Article From News From Bangladesh
Detected in '98, two lakh people in C'nawabganj are still drinking arsenic water
The government concealed, for three years, the fact that most people in the Chapainawabganj municipality were drinking arsenic-contaminated water.
In 1998 experts detected more than 0.2mg/L arsenic in water samples taken from deep tube-well in Chapainawabganj. Such a high level of concentration of arsenic can cause various deadly diseases, leading to cancer even.
Of 200,500 people in the municipality, more than 140,000 use contaminated water.
Detection of such a high level of arsenic in water of the municipality pipelines, the first time in the country, was kept confidential until early this year.
"We came to know about it only in February this year," Moinuddin Mondal, chairman of the municipality, said. "We are very frightened."
"Since the fact came to light, we have shut down two deep tube-wells," he added, "but we still drink from seven others. Water from those tube-wells have also shown presence of arsenic at more than the acceptable level."
Seven out of the total 16 deep tube-wells in the municipality, which supply water through the pipelines, are contaminated with arsenic above the permissible level of 0.05mg/L.
Of the rest, two deep tube-wells, which draws water from between 200 and 400 feet deep aquifers, have been recently sealed off. Arsenic level of more than one mg/L was detected after several tests carried out by the authorities concerned.
It is worth mentioning that the first hand pump tube-well to be identified having arsenic above the acceptable level was found in the Chaipainawabganj municipal area in Rajarampur back in 1996.
Information about contamination of the municipal supply water was disclosed to this correspondent yesterday. Until now information about the toxicity was kept 'confidential.'
Mondal, who wrote to the Prime Minister in February last for her personal attention in this regard, also said, "The situation is quite alarming. Since knowing about it we are doing our best to find out alternatives."
A Japanese team (JAICA) is now in Chaipainawabganj to find possible solutions to the problem and they are working with the local public health engineers, Mondal informed.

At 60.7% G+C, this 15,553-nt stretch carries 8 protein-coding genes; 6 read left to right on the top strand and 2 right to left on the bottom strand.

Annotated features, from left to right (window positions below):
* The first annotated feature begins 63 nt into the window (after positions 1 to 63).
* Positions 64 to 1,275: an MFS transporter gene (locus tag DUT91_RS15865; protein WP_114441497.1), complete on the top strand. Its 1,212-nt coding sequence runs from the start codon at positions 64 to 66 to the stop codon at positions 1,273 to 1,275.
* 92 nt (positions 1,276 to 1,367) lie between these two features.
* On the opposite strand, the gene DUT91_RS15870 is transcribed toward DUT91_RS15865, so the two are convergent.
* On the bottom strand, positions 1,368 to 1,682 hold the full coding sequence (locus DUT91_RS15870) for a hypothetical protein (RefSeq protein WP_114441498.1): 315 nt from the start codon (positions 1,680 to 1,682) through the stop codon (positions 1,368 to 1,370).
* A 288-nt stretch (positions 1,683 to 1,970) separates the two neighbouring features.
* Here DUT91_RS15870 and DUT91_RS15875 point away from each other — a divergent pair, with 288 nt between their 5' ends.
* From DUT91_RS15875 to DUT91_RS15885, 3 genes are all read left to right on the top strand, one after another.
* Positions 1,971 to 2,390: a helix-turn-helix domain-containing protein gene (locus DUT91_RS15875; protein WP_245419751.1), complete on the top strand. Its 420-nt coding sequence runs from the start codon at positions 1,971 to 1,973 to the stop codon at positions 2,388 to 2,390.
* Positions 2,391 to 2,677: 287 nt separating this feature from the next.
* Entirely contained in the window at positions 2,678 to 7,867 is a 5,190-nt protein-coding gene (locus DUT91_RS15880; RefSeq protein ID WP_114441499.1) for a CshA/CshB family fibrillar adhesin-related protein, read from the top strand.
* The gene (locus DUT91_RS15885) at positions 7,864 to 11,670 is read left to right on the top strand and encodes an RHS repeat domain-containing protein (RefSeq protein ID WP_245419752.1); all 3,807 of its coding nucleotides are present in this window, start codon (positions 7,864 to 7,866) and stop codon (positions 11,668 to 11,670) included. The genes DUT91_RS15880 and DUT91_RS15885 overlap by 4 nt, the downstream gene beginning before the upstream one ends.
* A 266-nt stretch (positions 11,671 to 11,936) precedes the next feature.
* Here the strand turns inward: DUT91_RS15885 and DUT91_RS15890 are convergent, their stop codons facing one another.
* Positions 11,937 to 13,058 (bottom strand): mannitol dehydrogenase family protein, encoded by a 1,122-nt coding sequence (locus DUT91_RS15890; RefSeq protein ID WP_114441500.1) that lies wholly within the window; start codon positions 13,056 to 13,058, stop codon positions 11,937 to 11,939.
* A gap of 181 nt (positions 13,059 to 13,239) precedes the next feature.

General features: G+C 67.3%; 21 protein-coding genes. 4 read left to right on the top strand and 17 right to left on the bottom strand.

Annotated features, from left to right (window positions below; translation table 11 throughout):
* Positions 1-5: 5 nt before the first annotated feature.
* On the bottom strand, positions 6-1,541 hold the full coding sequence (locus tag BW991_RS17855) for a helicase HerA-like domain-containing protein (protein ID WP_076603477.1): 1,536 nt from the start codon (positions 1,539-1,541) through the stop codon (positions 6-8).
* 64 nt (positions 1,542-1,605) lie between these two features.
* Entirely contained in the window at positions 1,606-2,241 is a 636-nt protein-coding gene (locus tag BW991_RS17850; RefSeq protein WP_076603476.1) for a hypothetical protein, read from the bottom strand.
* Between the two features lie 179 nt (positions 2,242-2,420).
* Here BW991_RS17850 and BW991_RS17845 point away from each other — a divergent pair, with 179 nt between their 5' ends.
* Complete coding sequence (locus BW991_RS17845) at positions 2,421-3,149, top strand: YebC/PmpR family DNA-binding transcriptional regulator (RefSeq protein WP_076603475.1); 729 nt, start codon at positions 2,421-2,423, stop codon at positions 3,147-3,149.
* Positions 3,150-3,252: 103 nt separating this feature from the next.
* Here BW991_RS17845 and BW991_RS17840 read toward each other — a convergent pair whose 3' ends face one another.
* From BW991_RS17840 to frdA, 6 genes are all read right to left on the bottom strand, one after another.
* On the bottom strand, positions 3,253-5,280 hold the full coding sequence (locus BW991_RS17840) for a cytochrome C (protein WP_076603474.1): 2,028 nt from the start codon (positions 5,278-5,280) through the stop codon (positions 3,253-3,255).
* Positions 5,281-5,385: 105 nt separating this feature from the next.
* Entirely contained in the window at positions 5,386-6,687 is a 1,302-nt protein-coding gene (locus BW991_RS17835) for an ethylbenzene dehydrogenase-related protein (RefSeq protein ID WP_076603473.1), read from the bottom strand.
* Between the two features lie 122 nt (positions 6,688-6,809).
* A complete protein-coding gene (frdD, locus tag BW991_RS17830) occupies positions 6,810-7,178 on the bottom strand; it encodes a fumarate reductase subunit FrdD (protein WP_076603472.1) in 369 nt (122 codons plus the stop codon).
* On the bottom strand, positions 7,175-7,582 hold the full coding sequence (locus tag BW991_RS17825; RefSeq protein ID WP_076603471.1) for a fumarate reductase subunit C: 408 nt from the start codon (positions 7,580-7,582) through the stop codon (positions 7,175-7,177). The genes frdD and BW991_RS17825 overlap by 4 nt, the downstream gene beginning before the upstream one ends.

The affected areas include Namangshukaraboti, Nakhrajpara, Durgapur, Kathalbagicha, Haluabandha, Nayansukla and Chandlai.
When contacted, Ihtishamul Haq, executive engineer, Research and Development Division of the Department of Public Health and Engineering (DPHE), admitted that people were drinking arsenic-contaminated water from pipeline water system since 1998. "Yes, its true that water in the pipeline system has arsenic more than the acceptable level. In fact, the level as we measured is 0.2 mg/L in the deep tube-wells."
Haq also said that a Japanese expert visited the spot last week to find solutions.
In the meantime, DPHE has been experimenting with a home-based arsenic removal plant using two-bucket ferric-chloride combination in one of the municipal areas for a year now, he revealed.
Mondal also mentioned that there are 347 hand-pumped tube-wells within the municipal areas operated both at the public and private levels. Out of these, 299 (86 per cent) are contaminated with arsenic above the acceptable level. Laboratory tests show the majority of the wells are quite badly affected.
DHPE experts also said that there are two options for the municipal, one is to treat Mahananda river water or remove arsenic d irectly from the source of the tube-wells.
At least one hundred municipalities out of a total of 224 get drinking water through pipeline system in the country.
The US$44 million Bangladesh Arsenic Mitigation Water Supply Project (BAMWSP), financed by the World Bank and Swiss Development Co-operation and implemented by the local government division, is yet to test water supplied by the municipalities.
In the meantime, the DPHE detected low level of arsenic in Faridpur pipeline water system, which is treated automatically by iron removal plant, installed there a year back.
The local government and rural development and co-operative minister could not be contacted for comment after several attempts. ( The Daily Star )
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